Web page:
UNDATED (AP) — North Carolina State has accepted a recommendation for its NCAA case involving recruiting violations tied to former one-and-done star Dennis Smith Jr. to go through the new independent investigation process for complex cases.In a statement Wednesday, Chancellor Randy Woodson questioned whether the school “can receive an objective or fair hearing” in a typical infractions-committee route. Woodson said the Independent Accountability Resolution Process is “the only remaining option.”The NCAA created the IARP following reform proposals from the commission led by former U.S. Secretary of State Condoleezza Rice in the wake of a federal corruption investigation into college basketball. It includes independent investigators and decision-makers with no direct ties to member schools. Rulings cannot be appealed.North Carolina State was charged last summer with four violations.In other college basketball news: Share This StoryFacebookTwitteremailPrintLinkedinRedditWhatsappVIRUS OUTBREAK-SPORTSTrack world championships moved to 2022UNDATED (AP) — The track world championships in Eugene, Oregon, have been rescheduled for July 15-24, 2022. — The NFL’s Arizona Cardinals are teaming with State Farm to donate one million meals to local food banks to help families during the new coronavirus crisis. The team says the number of people seeking help from local food banks has more than doubled while the number of donations has decreased dramatically. The Cardinals have already made a $1 million donation to the Arizona Coronavirus Relief Fund and organized three blood drives at State Farm Stadium to help boost the area’s shrinking blood supply. Cardinals coach Kliff Kingsbury was among those who donated blood.— The Tokyo Olympic flame has been taken off public display in Japan. And it’s not clear when it will reappear again, or where — or under what conditions. The flame arrived in Japan from Greece on March 26. After the Tokyo Olympics and the torch relay were postponed until next year, the flame was put on display in the northeastern prefecture of Fukushima. It was supposed to remain on display through the end of April, but it was removed to an undisclosed location after Prime Minister Shinzo Abe (shin-zoh AH’-bay) declared a state of emergency yesterday that includes limiting large crowds.NHL-DRAFTLafrenière tops list of NHL draft-eligible prospectsUNDATED (AP) — Alexis Lafrenière holds the top spot in the NHL Central Scouting Bureau’s final ranking of draft-eligible prospects. The next step remains uncertain for the 18-year-old forward and hundreds of his fellow prospects. At 6-foot-1 and 200 pounds, Lafrenière has consistently topped the NHL scouting bureau’s list of draft-eligible prospects. The NHL draft, scheduled to take place in Montreal in late June, has been postponed. So have the draft lottery to determine the top seedings and weeklong pre-draft combine in Buffalo, New York. The draft can’t feasibly be held until the playoffs are completed or the entire season canceled.Forward Quinton Byfield and defenseman Jamie Drysdale, both from the Toronto area, were ranked second and third among North American prospects. Forward Tim Stuetzle, the German professional league’s rookie of the year, was ranked as the top European prospect.NHL-OILERS-CAVEOilers’ Cave out of emergency surgery, remains in comaUNDATED (AP) — The Edmonton Oilers say forward Colby Cave has undergone emergency surgery after suffering a brain bleed. The event was pushed back a year because the Tokyo Olympics were delayed until 2021 amid the coronavirus pandemic. The track worlds were originally scheduled for Aug. 6-15, 2021.World Athletics president Sebastian Coe says 2022 will be a “bonanza for athletics fans around the world” with the Commonwealth Games beginning in Birmingham, England, only three days after the track worlds. The multisport European Championship is currently slated for Aug. 11-21 in Munich.World Athletics has also postponed the bidding processes for 2023 World Athletics Series events. They will now open in November 2020.In other developments related to the coronavirus:— Formula One says it will furlough half of its staff until the end of May and senior executives will take pay cuts amid the coronavirus pandemic. F1 says senior leadership figures will take “voluntary pay cuts while still continuing to work and not in furlough,” and CEO Chase Carey will take a “much deeper” pay cut. F1 has postponed eight races so far this season and the Monaco Grand Prix has been canceled. The season is currently scheduled to begin in France on June 28. More postponements are likely to turn into cancellations, but F1 has said it is still hoping to stage between 15 and 18 races out of the original 22. Associated Press April 8, 2020 Update on the latest sports The team posted on Twitter that doctors removed a colloid cyst that was causing pressure on Cave’s brain Tuesday. He remains in a medically induced coma at Sunnybrook Hospital in Toronto.Cave’s wife, Emily, said earlier on Instagram that doctors were “fighting to keep him alive” in surgery. “We need a miracle,” Emily Cave wrote. “Please pray for my husband and best friend.”The 25-year-old Cave scored one goal in 11 games with Edmonton this season. COLLEGE BASKETBALL-NEWSNC State accepts NCAA case referral for independent process — The president of the International Paralympic Committee says the body has “cash-flow” problems because of the Olympic and Paralympic postponement until 2021. Andrew Parsons says about 5% of spending is being cut from the IPC’s budget. Parsons says the problem is due partly to broadcast rights holders who want to delay their payments until the product is delivered. Parsons says it’s not a question of “losing money” but rather some temporary belt tightening.— The players and coach on Switzerland’s national soccer team have declined to take more than $1 million of payments that were due from their federation in 2020. The team was scheduled to play in the now-postponed European Championship in June and had two games in Qatar canceled last month because of the coronavirus pandemic. The shutdown of games has cost the Swiss soccer body millions of dollars. Federation chairman Dominique Blanc says it’s a “magnificent gesture” from the players. Blanc tested positive for the virus three weeks ago. Team captain Stephan Lichtsteiner says “we wanted to set an example and show solidarity.”— A two-time Olympic finalist in the 800 meters has died after getting infected with the coronavirus. The Italian Olympic Committee says Donato Sabia has died. He was 56. Sabia finished fifth in the 800 at the 1984 Los Angeles Games and seventh at the 1988 Seoul Games. He also won the 800 at the 1984 European Indoor Championships. Sabia died in his hometown of Potenza in southern Italy shortly after his father also died from the virus.— A groom who worked at Belmont Park has died of coronavirus complications. The New York Racing Association says Martin Zapata died Tuesday. The 63-year-old native of Panama had spent the past two years working for trainer Tom Morley in New York, which has been hard-hit by the pandemic. NYRA says Zapata tested positive for COVID-19 on March 24 and was hospitalized two days later. He lived and worked at Belmont Park.— The opening of the stable area and training track at Saratoga in upstate New York is being delayed because of the coronavirus pandemic. The training track was set to open April 15. The New York Racing Association says it has yet to decide an appropriate date to safely open. Saratoga’s racing season is still scheduled to begin on July 16 and run through Sept. 7. In New Jersey, Monmouth Park has pushed back the opening of its stable area until June 1, a month later than planned. Live racing there is set to start July 4 weekend. — DePaul guard Jalen Coleman-Lands has been granted a sixth year of eligibility by the NCAA. Coleman-Lands was limited to nine games in his first season competing at DePaul in 2018-19 after breaking his left hand. He played in all 32 games this past season and led the Blue Demons with 63 3-pointers while averaging 11 points. The Indianapolis product spent his first two years at Illinois and sat out the 2017-18 season after transferring to DePaul. He has averaged nearly 11 points in 41 games for the Blue Demons. DePaul announced the decision Wednesday.NFL-NEWSFALCONS-UNIFORMSFalcons to wear all-black home uniforms as part of redesignATLANTA (AP) — The Atlanta Falcons are moving to black pants with black jerseys for their home uniforms in 2020 as part of a redesign the team says respects past fashion choices with updates “to match the modern progression of Atlanta.” The team’s first redesign in 17 years also include white jerseys and white pants for road uniforms. The Falcons will wear continue to use black helmets.Each new look features red stripes. The black home jerseys will have white numbers. The all-white road uniforms include black numbers.Falcons President Rich McKay says the redesign was influenced by feedback from fans.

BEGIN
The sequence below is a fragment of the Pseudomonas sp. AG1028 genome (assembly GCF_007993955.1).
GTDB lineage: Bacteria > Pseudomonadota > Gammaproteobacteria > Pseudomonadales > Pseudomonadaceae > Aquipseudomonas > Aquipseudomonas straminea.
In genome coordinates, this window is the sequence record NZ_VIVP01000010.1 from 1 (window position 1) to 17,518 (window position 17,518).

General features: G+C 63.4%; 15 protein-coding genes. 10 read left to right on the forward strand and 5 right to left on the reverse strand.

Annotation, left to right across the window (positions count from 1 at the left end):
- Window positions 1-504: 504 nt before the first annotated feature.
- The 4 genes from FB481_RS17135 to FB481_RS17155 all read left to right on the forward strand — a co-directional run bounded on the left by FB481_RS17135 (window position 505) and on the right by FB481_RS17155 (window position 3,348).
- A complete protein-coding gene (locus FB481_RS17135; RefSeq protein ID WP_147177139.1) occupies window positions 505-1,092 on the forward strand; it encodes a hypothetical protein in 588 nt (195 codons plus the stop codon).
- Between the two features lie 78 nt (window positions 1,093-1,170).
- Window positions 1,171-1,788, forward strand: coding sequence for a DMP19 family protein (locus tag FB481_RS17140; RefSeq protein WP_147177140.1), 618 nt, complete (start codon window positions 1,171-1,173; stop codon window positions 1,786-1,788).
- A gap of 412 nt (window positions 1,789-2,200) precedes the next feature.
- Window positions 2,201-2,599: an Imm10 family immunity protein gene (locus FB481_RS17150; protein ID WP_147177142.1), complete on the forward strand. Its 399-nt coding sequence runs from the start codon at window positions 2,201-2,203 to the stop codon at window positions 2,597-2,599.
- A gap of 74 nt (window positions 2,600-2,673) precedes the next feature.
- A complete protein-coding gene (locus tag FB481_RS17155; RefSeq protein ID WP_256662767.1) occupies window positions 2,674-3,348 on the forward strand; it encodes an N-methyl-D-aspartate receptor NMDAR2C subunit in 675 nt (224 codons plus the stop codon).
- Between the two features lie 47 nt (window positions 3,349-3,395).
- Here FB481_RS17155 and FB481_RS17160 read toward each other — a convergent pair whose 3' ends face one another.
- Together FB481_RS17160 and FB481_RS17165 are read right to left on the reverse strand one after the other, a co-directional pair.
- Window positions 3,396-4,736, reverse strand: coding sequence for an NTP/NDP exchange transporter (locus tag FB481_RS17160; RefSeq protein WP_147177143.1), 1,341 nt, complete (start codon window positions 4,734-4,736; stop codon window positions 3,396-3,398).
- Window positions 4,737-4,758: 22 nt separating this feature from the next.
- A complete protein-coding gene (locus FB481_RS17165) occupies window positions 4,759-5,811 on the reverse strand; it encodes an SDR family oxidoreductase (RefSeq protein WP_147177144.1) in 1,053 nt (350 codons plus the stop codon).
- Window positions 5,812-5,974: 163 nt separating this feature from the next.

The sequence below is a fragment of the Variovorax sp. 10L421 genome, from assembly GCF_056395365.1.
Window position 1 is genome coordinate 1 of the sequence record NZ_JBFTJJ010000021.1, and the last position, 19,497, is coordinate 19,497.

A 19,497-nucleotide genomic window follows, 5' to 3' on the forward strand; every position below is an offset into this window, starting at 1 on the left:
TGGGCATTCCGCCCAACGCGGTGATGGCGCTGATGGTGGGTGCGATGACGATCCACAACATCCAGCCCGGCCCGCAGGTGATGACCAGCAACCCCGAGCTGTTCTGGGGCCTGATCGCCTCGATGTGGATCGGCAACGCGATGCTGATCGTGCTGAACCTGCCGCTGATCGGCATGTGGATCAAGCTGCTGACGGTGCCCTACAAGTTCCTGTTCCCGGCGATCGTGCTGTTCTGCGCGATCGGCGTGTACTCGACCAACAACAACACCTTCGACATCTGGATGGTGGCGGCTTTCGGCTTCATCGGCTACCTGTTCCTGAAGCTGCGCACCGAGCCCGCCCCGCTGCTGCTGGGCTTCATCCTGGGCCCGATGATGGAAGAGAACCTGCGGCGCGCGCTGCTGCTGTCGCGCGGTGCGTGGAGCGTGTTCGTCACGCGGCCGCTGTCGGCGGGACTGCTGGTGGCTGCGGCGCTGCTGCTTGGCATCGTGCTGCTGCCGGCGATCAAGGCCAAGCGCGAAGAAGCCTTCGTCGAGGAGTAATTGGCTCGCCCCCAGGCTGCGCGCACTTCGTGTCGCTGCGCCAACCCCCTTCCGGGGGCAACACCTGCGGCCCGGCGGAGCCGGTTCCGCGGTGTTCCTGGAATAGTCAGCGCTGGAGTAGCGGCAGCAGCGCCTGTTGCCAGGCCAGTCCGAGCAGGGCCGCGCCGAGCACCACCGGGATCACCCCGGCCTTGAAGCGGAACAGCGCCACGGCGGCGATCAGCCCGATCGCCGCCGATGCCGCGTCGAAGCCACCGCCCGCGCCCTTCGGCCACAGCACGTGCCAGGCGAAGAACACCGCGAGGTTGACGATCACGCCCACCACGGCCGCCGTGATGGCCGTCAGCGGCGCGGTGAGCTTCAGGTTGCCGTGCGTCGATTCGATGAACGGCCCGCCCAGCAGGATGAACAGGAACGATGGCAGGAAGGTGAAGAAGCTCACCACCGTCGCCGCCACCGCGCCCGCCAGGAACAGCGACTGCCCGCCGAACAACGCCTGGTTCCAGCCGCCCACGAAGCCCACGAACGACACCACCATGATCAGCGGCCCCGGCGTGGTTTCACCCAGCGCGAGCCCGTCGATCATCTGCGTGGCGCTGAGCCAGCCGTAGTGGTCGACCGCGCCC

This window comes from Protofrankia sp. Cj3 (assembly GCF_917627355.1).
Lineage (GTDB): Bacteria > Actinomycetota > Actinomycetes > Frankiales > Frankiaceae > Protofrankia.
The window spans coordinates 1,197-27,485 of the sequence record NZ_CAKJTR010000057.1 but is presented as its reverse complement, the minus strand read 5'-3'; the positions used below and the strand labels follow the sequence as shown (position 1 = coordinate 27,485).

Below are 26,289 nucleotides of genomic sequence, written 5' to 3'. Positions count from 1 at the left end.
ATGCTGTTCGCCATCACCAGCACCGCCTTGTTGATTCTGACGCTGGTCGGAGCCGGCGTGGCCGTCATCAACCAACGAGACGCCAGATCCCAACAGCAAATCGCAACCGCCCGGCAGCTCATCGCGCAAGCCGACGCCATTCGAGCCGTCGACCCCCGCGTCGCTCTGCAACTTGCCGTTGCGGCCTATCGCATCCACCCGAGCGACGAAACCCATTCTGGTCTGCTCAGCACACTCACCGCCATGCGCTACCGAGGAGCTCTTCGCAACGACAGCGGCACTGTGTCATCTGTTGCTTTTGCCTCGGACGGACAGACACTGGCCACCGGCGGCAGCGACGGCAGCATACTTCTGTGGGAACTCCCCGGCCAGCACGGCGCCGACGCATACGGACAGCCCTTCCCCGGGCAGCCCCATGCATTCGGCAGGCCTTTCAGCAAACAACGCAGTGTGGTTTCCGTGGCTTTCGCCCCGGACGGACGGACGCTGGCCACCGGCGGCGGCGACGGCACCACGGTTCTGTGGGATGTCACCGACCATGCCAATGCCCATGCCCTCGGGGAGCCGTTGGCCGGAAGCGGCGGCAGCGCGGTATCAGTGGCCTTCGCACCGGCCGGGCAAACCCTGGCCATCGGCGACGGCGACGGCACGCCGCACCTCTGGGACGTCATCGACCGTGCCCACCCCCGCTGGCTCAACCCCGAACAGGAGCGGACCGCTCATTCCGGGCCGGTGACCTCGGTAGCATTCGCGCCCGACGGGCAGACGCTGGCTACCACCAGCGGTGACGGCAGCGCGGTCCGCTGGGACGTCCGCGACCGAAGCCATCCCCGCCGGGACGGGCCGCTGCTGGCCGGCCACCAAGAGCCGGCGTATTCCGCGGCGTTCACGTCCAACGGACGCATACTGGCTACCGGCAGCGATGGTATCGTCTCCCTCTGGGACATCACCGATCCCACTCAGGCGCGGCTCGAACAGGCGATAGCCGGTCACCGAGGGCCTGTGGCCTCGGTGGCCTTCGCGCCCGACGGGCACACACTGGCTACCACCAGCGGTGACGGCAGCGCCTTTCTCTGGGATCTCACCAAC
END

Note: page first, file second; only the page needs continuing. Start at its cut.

Oklahoma State has maintained that status heading into the 2020 college football season — with a loaded offense capable of putting up 40-burgers in the Big 12 and perhaps ready to take a run at ending that losing streak against five-time defending conference champion Oklahoma. From a strictly football standpoint, Gundy — who is 129-64 and ranked No. 20 in SN’s 1-130 coach rankings — exceeded expectations.DeCOURCY: Gundy’s COVID comments not a sign that all coaches speak like foolsNow, he must exceed them even more off the field. It’s not just about what he says; what he does will define how much his players can listen to the message. Gundy has found that out in an offseason marked by foot-in-mouth moments. He pushed for a return to college football by May 1 while the COVID-19 pandemic was still escalating in the United States, with his justification being a “need to run money through the state of Oklahoma.” That could be excused as not knowing enough about the problem. Now, a photo has surfaced of Gundy wearing a OAN T-shirt (OAN is a far-right cable network). Star running back Chuba Hubbard took exception and demanded change, and a few former players made allegations of racist behavior by the longtime coach. Will Gundy’s actions in this instance be excused as not knowing enough about the problem? He should know enough by this point. College coaches are being held to a higher standard than ever with their players, and that’s a good thing for the future.MORE: Swinney shares message of support for Black Lives Matter protestsTo be clear, wearing the shirt on its own isn’t the problem. Gundy is entitled to his own political opinions, but a person in his position should be more in tune with his student-athletes before wearing that shirt. When a 2,000-yard running back on his roster speaks out, it suggests Gundy hasn’t listened enough. Players have been emboldened to have their voices heard amid national protests that were inflamed with the death of George Floyd, and Oklahoma State is the next program where a longtime coach has been tasked with addressing a problem that has lasted much longer in American society. Kirk Ferentz, who has been at Iowa since 1999, is dealing with the aftermath of the university’s separation agreement with strength coach Chris Doyle. Clemson’s Dabo Swinney found that out, too, after an incident involving an assistant coach using the N-word was reheated. Florida State coach Mike Norvell embellished what he said to a reporter about talking to every player about the Floyd protests, and star defensive tackle Marvin Wilson took notice. Accountability matters now more than ever, and Gundy has taken a hit. Monday’s events were enough for Oklahoma State athletic director Mike Holder to issue the following statement: “This afternoon has been very disturbing. The tweets from current and former players are of grave concerns.””Grave” is a particularly strong word in that statement, one that reflects the dangers of racial misconduct. The allegations are strong; Gundy’s response must be even stronger. What happens next will be very important in restoring trust with his star player as the Cowboys program tries to reach its goals in 2020 (if there is a season). He is no longer the eccentric coach with the mullet. He’s on the spot. To start, Gundy made an about-face video with Hubbard that Hubbard posted on his Twitter feed Monday night.Change is coming I promise you that. pic.twitter.com/wTGHtByh3N— Chuba Hubbard (@Hubbard_RMN) June 15, 2020″In light of today’s tweet with the T-shirt that I was wearing, I met with some players and realize it’s a very sensitive issue with what’s going on in today’s society,” Gundy said. “And so, we had a great meeting. I was made aware of some things that players feel like can make our organization, our culture even better than it is here at Oklahoma State. I’m looking forward to making some changes, and it starts at the top with me. And we’ve got good days ahead.”That might not be remembered more than “I’m a man! I’m 40!” but the impact of what follows it will last much longer than the next 15 minutes at Oklahoma State. There needs to be more than the recyclable spin we’re seeing across the FBS. Gundy can take his cue after botching what he said about COVID-19 and what he did by wearing a T-shirt that was bound to elicit the reaction that followed. This is a good time for him to listen to his players. Maybe talk a little less in the meantime. How much longer he remains at Oklahoma State might just depend on it. For 15 seasons, Oklahoma State’s Mike Gundy has been one of the most quotable coaches in college football. In 2007, he screamed “I’m a man! I’m 40!” into the mainstream vernacular at a time when the Cowboys were starting to emerge as a Big 12 contender.